Which is, of course, exactly what has happened through the ages. Let's have a look back at the last century in Ireland. Post-Famine Ireland was an economic basket case. Primogeniture (eldest inherits the land) had been reintroduced and increasingly large numbers of men and women had not the means to marry. If you weren't the eldest, you only had a couple of other options open to you -- emigration or joining the church being two of them. The Catholic Church, at this period (post-Emancipation) was transforming itself into a dynamic property owning middle class organisation, with an increasingly strict Victorian sexual moral code.
Thousands of Irish men and women were sent into seminaries and nunneries at very young ages, many of them completely unsuited to a life of celibacy. But for those who were gay it was a God-send -- if you'll excuse the term. In a country where homosexuality was illegal, it meant that they could stay within their communities and remain respectable, even to themselves; they didn't stand out as men who had no interest in marrying women.
But once the economic situation improved and marriage rates started to soar again -- the compulsory celibacy required of Catholic priests proving a problem for many -- the number of gay men within the priesthood started to become more noticeable. This hasn't just occurred in Ireland but seems to be happening worldwide. Recently we have heard tales of a powerful "gay lobby" in the Vatican, seminaries called "Pink Palaces" and estimates that up to 60 per cent of all Catholic priests are gay; including many bishops and even some cardinals.
Pope Francis's response to these allegations? In an impromptu press conference, he said: "So much has been written about the 'gay lobby'. I still haven't run into anyone in the Vatican who has shown me an identity card with 'gay' on it."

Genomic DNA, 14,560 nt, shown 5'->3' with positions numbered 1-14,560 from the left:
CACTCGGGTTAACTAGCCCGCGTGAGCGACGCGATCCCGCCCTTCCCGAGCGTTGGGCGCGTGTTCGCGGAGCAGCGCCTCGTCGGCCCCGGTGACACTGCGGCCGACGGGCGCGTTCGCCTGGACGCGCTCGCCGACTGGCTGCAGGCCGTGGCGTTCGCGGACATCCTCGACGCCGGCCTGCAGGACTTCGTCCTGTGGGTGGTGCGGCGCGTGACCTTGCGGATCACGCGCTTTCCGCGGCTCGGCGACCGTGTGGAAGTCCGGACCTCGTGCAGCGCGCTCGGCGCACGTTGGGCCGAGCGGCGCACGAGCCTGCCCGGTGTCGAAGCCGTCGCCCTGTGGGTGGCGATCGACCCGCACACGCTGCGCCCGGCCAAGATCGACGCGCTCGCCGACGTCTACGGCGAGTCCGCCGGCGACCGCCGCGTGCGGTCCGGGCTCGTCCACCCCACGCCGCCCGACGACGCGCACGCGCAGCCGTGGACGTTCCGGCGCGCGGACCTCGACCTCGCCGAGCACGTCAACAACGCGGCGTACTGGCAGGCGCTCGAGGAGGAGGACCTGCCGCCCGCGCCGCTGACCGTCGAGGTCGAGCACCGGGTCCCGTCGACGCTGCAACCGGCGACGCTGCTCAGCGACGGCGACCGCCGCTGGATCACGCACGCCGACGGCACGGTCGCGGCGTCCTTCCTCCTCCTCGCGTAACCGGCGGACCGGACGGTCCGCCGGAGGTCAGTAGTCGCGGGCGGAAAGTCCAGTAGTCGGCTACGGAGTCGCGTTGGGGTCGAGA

Well, he wouldn't, would he? Not when one considers what his predecessor had to say about homosexuals. However, Francis surprised many when he said: "When God looks at a gay person, does he endorse the existence of this person with love, or reject and condemn this person? We must always consider the person."
And, of course, this is most definitely the "Christian" thing to do. But if that's the case, then church teaching on homosexuality must change. It needs to ditch the outdated hypothesis that sex is only useful for procreation, and that homosexuality is somehow a deviant human choice unknown among animals.
In particular the phrase "intrinsically disordered" has to be removed. As noted earlier, many people find this phrase deeply offensive and hurtful -- but are they misinterpreting it?
Some have argued that this phrase does not carry the hatred attributed to it; that the "disorder" of homosexuality is somehow akin to that of sins like lying and gluttony. I find this argument disingenuous (tomorrow I may diet or tell the truth but a homosexual person is, by definition, a homosexual) particularly the assumption that the practice of homosexuality is, in itself, a sin.
Sins, when exposed, are generally punished -- the severity of penance fitting the crime. The acceptance of homosexuality as a sin -- and a grave sin at that -- is why countries like Russia, Uganda and Nigeria can implement their horrific laws against LGBTI people with a cloak of moral righteousness.
To describe a person's sexual orientation as "intrinsically disordered" is not to, in the words of Pope Francis, "consider the person" but rather to demonise them for what they are -- which is not heterosexual. Is that what homophobia looks like? You tell me . . .